How to Replace All Spaces in Javascript?

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In computer programming, “find and replace” is a pretty common task. Any programmer that’s interested in working with textual data should have at least a rudimentary idea of how to write a basic find and replace algorithm. In the JavaScript programming language, find and replace functions are not hard to implement. In the following examples, I’ll show a couple of relatively simple techniques that can be utilized to perform robust find and replace tasks. Specifically, I’ll demonstrate how to write a generalized function to replace all spaces with underscores.
Probably the simplest way to go about creating a find and replace function in JavaScript is to leverage the String global object’s String.prototype.replace() method . This method, inherent to all JavaScript strings, can be effortlessly employed by passing in a find argument (the bit of text we hope to find) and a replace argument (the bit of text with which we wish to replace our target(s)). Let’s take a look…
Say we have the string

var str = "This string is kind of spacey.";

We can use the the aforementioned replace() method to target spaces and replace them with underscores. It looks like this:

str = str.replace(" ", "_");

*Note that strings in JavaScript are immutable, and thus simply calling replace() on str won’t change capture the value. We have to assign the returned value of the replace() method back to our str variable… or to a new variable…. in order to use it.

console.log(str); //"This_string is kind of spacey."

Hey, wait a minute… That only caught the first space and replaced it with an underscore. What if we want to find and replace ALL of the spaces? We could use a loop. The JavaScript for loop will work for our purposes here. We could do something like:

var i = 0, strLength = str.length;
for(i; i < strLength; i++) {
 str = str.replace(" ", "_");
console.log(str); //"This_string_is_kind_of_spacey."

It’s not spacey anymore! The loop ran once for each character (including the spaces and any special characters) in str, returning a new string with the first instance of a space replaced, and then assigned that new string value back to our str variable. Over and over for as many characters are contained in str. Pretty slick!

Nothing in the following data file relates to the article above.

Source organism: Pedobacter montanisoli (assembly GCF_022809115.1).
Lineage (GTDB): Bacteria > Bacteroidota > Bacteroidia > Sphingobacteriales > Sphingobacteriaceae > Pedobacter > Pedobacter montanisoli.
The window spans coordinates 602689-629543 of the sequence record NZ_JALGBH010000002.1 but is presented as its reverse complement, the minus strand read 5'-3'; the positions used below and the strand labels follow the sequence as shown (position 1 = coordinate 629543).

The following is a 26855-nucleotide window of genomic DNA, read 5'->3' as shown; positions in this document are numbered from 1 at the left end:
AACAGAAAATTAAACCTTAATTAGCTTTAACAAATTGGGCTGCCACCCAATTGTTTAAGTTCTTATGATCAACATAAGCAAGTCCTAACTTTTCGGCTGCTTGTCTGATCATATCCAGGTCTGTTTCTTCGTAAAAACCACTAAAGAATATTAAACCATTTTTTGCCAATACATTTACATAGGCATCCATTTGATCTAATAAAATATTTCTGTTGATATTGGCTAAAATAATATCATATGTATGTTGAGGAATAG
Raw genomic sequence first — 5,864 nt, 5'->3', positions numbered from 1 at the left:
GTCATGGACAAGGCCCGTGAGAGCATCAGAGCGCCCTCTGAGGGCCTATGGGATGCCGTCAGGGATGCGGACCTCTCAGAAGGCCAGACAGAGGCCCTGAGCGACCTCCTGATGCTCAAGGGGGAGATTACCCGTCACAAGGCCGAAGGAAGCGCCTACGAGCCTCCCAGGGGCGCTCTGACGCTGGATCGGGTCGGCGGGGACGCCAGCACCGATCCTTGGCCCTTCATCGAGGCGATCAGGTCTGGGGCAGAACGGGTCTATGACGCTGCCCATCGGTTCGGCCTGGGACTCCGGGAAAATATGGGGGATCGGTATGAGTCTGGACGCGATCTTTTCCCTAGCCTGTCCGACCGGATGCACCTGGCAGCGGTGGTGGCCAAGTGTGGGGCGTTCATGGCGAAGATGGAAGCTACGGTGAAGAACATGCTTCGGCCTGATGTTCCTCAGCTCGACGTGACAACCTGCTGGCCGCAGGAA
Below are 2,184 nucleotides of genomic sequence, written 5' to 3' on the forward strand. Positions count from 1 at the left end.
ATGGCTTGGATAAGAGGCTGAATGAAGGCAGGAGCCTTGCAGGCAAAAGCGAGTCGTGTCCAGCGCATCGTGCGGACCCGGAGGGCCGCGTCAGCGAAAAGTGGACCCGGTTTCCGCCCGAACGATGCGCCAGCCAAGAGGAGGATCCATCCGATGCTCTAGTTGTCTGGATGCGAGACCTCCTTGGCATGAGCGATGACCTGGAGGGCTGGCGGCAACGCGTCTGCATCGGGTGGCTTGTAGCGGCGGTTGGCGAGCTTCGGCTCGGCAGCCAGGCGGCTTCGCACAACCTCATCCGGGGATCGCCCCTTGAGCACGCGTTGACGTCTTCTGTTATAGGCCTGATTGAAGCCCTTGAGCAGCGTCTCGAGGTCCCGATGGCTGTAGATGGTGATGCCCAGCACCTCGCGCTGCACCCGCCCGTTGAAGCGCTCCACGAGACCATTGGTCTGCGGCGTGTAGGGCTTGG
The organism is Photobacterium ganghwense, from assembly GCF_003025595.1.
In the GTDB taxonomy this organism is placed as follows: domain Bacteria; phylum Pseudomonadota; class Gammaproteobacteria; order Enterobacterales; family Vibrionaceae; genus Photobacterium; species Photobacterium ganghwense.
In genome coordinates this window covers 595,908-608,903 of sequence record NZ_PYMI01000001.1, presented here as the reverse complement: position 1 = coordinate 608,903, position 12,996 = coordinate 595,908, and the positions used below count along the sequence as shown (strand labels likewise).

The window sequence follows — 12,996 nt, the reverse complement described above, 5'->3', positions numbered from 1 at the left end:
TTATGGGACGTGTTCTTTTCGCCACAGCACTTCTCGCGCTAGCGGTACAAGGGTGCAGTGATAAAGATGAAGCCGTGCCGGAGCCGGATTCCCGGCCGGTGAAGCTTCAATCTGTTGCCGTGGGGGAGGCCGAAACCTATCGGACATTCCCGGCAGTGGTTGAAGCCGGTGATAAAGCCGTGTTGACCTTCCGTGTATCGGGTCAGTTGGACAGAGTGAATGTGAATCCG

Now, that we know how to go about replacing ALL of a certain character in a string with a new character, let’s generalize it. Let’s create a find and replace function. Here’s how it looks:

function findAndReplace(string, target, replacement) {
 var i = 0, length = string.length;
 for (i; i < length; i++) {
   string = string.replace(target, replacement);
 return string;
console.log(findAndReplace(newStr, " ", "_")); //"I'm_going_to_be_passed_to_the_function,_aren't_I?"
console.log(findAndReplace("No... not me too!", " ", "_")); //"No..._not_me_too!"

Booyah! :) A reusable bit of code that can take string values, a target character/word, and a replacement character/word; and then reassign the value of the string based on the find and replace specifications. Good enough? Sure. But… the way I’ve shown you here isn’t the only way to do it. There are several other ways to go about achieving find and replace functionality within JavaScript, and I encourage you to Google around to see what else is out there!
Lastly here, I do want to show you another way to go about finding and replacing with respect to JavaScript strings. Brace yourselves! the sheer sight of the following term sends shivers down the spines of many… RegEx. I won’t go into too much detail here, and let me be clear… I’m no RegEx expert… however, I do want to show you a pretty simple way to use RegEx to accomplish the same find and replace functionality we recreated above. Here it is:
This bit of code:

var newNewStr = "Not RegEx! Please no!";
newNewStr = newNewStr.replace(/\s/g, "_");
console.log(newNewStr); //"Not_RegEx!_Please_no!"

…employs RegEx syntax and functionality, in conjunction with our now familiar replace() function, to effectively achieve… in just one line… what our multi-line looping function did before. Like I said, I’m no RegEx expert. The toughest part seems to be learning the syntax. I linked the MDN entry above, and there are plenty of tutorials just a Google’s search away. In the simple example above, the / / starts the RegEx expression; the s is RegEx speak for a space. The g means to keep going after finding a match (ie, not stopping after the first match is found). I encourage you, as well as myself!, to continue to learn RegEx syntax and how to use in the context of JavaScript strings. RegEx is an indispensable tool when it comes to pattern matching. Feel free to use the looping technique, as well as other methods you may discover, in the meantime.
Link to code: